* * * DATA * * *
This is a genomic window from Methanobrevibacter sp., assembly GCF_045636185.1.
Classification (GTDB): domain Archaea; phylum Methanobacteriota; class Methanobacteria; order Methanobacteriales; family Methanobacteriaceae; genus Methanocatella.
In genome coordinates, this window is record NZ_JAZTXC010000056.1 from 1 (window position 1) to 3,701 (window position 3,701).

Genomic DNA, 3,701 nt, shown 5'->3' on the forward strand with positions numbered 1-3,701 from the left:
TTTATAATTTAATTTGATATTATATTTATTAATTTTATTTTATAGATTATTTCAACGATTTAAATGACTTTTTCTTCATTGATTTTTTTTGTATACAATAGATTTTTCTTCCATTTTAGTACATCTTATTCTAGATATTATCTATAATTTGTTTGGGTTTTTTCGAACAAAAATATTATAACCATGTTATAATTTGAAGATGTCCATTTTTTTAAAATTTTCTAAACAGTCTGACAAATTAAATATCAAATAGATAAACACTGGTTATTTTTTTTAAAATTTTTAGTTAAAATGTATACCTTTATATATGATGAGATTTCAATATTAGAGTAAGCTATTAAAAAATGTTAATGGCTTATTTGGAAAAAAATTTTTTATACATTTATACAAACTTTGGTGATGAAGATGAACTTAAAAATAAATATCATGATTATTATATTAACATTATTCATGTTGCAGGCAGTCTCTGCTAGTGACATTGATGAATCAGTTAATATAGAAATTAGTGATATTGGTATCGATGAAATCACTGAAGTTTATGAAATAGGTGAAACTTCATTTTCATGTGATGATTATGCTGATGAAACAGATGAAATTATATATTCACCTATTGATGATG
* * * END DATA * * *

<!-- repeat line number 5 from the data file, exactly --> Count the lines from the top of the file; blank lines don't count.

TTTATAATTTAATTTGATATTATATTTATTAATTTTATTTTATAGATTATTTCAACGATTTAAATGACTTTTTCTTCATTGATTTTTTTTGTATACAATAGATTTTTCTTCCATTTTAGTACATCTTATTCTAGATATTATCTATAATTTGTTTGGGTTTTTTCGAACAAAAATATTATAACCATGTTATAATTTGAAGATGTCCATTTTTTTAAAATTTTCTAAACAGTCTGACAAATTAAATATCAAATAGATAAACACTGGTTATTTTTTTTAAAATTTTTAGTTAAAATGTATACCTTTATATATGATGAGATTTCAATATTAGAGTAAGCTATTAAAAAATGTTAATGGCTTATTTGGAAAAAAATTTTTTATACATTTATACAAACTTTGGTGATGAAGATGAACTTAAAAATAAATATCATGATTATTATATTAACATTATTCATGTTGCAGGCAGTCTCTGCTAGTGACATTGATGAATCAGTTAATATAGAAATTAGTGATATTGGTATCGATGAAATCACTGAAGTTTATGAAATAGGTGAAACTTCATTTTCATGTGATGATTATGCTGATGAAACAGATGAAATTATATATTCACCTATTGATGATG